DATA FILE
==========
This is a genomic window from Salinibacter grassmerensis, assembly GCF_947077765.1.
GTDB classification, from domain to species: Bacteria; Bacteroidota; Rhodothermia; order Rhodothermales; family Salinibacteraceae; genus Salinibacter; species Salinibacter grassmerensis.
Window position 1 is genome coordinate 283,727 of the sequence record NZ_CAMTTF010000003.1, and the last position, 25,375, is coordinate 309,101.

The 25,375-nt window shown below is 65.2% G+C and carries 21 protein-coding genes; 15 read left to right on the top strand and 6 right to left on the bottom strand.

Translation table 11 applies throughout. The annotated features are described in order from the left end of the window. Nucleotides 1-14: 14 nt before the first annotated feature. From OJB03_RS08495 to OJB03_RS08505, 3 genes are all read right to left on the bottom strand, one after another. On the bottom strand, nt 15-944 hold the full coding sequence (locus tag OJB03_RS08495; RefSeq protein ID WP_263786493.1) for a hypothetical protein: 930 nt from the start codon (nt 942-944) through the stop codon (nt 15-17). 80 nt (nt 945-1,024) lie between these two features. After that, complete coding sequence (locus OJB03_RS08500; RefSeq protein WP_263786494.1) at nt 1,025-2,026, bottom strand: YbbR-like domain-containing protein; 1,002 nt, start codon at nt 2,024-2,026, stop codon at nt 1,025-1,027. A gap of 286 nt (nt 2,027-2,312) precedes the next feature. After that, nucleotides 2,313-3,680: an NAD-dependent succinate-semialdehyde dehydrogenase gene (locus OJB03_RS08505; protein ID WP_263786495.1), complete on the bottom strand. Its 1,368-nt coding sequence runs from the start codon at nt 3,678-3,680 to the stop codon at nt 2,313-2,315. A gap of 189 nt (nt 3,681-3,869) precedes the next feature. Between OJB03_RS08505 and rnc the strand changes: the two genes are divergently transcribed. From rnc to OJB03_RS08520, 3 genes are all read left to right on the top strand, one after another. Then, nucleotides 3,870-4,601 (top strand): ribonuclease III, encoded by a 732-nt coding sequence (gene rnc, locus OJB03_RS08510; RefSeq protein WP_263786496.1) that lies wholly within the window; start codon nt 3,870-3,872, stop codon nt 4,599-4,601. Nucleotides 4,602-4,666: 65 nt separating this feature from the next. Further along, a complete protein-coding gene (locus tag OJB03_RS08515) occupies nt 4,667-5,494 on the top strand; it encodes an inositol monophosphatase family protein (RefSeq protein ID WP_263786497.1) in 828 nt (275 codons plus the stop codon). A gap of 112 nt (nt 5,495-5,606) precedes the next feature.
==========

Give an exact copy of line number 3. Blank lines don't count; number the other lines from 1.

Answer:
Window position 1 is genome coordinate 283,727 of the sequence record NZ_CAMTTF010000003.1, and the last position, 25,375, is coordinate 309,101.